The effectiveness of recovered riparian forests for the conservation of biodiversity and ecological processes
The overall goal of this project is to gain a better understanding of how recovered riparian forests can enhance biodiversity conservation. In tropical forests, several reforestation programs have been created to recover biological diversity in deforested environments. However, most of these studies have focused on the loss of species and ignored the loss of ecological interactions and ecosystem services that these species provide in their natural environment. Here, we assess how reforestation (including both native and exotic species) and the distance from the forest matrix could recover the following parameters: richness, composition, abundance of mammals, birds, amphibians and reptiles, soil invertebrates including ants, bees and wasps and plant species in five fragments of recovered riparian forest in the Volta Grande Reservoir, in the southern Brazilian Cerrado. We will use this data to generate ecological models based on network theory linked with biodiversity and ecosystem functionality (BEF model), as the shape of BEF relationships illustrates the relative contribution of species to the aggregate function as well as the impact of biodiversity change on ecosystem functions in the real world. Some questions that can be addressed through this analysis:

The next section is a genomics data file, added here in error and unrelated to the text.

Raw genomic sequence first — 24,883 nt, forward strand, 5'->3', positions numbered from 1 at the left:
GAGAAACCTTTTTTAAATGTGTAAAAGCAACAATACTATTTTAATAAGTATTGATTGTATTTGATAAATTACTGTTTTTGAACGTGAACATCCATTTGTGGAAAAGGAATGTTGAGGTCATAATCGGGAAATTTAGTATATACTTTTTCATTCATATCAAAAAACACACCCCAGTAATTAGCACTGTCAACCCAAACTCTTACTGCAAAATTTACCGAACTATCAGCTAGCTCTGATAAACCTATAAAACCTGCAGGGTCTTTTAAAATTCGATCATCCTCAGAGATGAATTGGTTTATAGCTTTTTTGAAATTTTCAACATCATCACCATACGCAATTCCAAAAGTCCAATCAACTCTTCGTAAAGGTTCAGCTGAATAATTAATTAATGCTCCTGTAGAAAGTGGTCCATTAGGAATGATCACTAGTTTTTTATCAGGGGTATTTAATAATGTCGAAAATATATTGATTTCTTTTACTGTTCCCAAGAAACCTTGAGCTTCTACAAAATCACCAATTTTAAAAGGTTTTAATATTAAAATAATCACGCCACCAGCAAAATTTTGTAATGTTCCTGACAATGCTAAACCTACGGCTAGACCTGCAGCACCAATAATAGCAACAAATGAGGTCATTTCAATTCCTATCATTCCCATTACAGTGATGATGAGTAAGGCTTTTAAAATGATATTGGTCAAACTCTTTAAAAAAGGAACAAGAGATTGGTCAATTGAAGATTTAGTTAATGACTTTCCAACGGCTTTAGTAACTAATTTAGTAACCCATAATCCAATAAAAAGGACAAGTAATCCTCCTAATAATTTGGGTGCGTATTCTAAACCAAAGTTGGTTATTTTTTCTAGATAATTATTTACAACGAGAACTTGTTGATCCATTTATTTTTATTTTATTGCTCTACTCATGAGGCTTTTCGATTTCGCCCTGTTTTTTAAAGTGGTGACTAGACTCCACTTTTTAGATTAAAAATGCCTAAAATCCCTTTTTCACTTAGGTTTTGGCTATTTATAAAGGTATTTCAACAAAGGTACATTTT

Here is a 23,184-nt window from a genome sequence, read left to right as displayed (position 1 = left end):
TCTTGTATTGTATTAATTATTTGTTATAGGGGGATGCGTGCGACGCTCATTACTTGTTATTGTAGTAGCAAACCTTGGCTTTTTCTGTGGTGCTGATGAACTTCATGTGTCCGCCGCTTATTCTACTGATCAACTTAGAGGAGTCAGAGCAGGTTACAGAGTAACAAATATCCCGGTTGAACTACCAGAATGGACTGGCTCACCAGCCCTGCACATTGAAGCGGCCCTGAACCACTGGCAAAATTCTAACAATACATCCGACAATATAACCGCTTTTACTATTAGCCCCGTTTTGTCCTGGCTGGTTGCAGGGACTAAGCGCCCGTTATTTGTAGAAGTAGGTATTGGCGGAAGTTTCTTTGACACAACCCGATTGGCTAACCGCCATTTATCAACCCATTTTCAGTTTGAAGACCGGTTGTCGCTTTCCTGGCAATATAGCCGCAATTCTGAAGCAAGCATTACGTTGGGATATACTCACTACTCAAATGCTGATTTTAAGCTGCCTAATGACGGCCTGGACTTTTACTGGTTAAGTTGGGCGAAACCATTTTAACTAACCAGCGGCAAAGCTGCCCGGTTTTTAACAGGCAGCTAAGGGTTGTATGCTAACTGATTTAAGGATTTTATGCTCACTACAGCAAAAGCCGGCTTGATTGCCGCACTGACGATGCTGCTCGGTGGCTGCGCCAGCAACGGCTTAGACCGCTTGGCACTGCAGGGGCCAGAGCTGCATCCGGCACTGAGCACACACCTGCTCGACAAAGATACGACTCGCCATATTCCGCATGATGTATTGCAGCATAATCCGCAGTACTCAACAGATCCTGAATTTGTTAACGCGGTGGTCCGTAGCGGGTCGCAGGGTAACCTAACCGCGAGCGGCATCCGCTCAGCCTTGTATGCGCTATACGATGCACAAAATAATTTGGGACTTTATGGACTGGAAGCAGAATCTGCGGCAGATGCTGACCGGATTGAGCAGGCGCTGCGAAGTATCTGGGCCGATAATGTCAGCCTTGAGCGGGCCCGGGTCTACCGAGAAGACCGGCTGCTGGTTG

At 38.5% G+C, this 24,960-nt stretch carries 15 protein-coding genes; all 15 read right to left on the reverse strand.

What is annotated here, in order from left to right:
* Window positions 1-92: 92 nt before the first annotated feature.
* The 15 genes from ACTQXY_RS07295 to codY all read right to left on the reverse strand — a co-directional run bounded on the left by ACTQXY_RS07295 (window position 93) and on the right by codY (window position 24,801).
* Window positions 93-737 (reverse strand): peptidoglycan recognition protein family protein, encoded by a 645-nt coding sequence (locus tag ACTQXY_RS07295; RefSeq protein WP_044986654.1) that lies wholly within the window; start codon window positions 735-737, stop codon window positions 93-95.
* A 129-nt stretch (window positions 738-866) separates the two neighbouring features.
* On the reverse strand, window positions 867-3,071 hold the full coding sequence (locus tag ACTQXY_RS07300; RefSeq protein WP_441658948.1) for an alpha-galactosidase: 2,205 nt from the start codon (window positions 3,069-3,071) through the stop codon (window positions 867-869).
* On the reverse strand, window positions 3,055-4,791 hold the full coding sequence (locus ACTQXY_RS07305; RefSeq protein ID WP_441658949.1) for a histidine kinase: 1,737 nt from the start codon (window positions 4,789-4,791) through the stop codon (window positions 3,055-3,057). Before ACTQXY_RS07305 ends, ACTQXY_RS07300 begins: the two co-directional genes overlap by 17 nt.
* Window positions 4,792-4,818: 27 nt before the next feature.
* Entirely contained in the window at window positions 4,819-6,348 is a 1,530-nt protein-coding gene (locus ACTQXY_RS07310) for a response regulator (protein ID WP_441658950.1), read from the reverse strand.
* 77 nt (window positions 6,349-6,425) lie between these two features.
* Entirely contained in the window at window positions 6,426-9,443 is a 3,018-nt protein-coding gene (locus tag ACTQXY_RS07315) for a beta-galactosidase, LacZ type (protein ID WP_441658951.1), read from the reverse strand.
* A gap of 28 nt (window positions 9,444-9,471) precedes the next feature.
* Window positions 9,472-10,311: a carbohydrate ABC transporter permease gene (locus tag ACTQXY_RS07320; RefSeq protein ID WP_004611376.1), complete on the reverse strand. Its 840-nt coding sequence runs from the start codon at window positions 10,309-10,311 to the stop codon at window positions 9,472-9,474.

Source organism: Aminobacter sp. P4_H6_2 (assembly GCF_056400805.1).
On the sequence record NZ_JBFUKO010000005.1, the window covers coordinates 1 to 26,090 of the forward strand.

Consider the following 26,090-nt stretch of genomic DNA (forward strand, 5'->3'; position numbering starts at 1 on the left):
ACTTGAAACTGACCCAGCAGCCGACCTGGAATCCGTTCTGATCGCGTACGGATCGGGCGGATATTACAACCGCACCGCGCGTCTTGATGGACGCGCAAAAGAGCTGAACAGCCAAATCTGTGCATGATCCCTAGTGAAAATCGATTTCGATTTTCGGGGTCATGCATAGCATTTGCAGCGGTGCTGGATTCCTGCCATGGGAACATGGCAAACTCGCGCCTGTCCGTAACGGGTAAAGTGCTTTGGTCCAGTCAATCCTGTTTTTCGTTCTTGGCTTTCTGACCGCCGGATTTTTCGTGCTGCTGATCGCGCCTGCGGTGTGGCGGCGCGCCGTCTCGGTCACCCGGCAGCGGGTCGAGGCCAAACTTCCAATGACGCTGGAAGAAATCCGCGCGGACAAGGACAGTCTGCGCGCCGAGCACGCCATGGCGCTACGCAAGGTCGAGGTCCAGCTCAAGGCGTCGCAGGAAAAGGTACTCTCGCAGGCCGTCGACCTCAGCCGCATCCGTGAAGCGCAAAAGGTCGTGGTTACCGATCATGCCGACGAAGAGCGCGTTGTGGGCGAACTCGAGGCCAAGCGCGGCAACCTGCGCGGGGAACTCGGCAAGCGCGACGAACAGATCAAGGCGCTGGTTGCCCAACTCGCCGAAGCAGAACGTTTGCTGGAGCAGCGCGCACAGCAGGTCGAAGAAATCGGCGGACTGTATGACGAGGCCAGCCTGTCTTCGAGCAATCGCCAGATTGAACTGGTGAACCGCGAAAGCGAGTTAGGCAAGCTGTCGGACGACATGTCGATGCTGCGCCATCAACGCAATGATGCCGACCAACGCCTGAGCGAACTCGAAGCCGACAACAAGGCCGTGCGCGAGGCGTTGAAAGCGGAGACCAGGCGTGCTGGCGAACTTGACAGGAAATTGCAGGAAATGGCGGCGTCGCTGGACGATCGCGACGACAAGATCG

- Are richness and diversity of the overall animal community influenced by tree species richness, or instead driven by forest succession or environmental variables?
- Does effectiveness of local landscape management enhance species richness?
- How do the effects of field management intensity on biodiversity vary along a wide gradient of landscape complexity?
- Who are the winners and who are losers? With persistent matrix changes surrounding native remnants, some species may benefit (“winners”) and expand their geographic range to replace rare and disturbance-sensitive species (“losers”), or the intensification of adjacent matrices results in a shift in functional composition of animal communities (such as birds, mammals, frogs, bees and wasps) and will have a homogenizing effect within functional groups.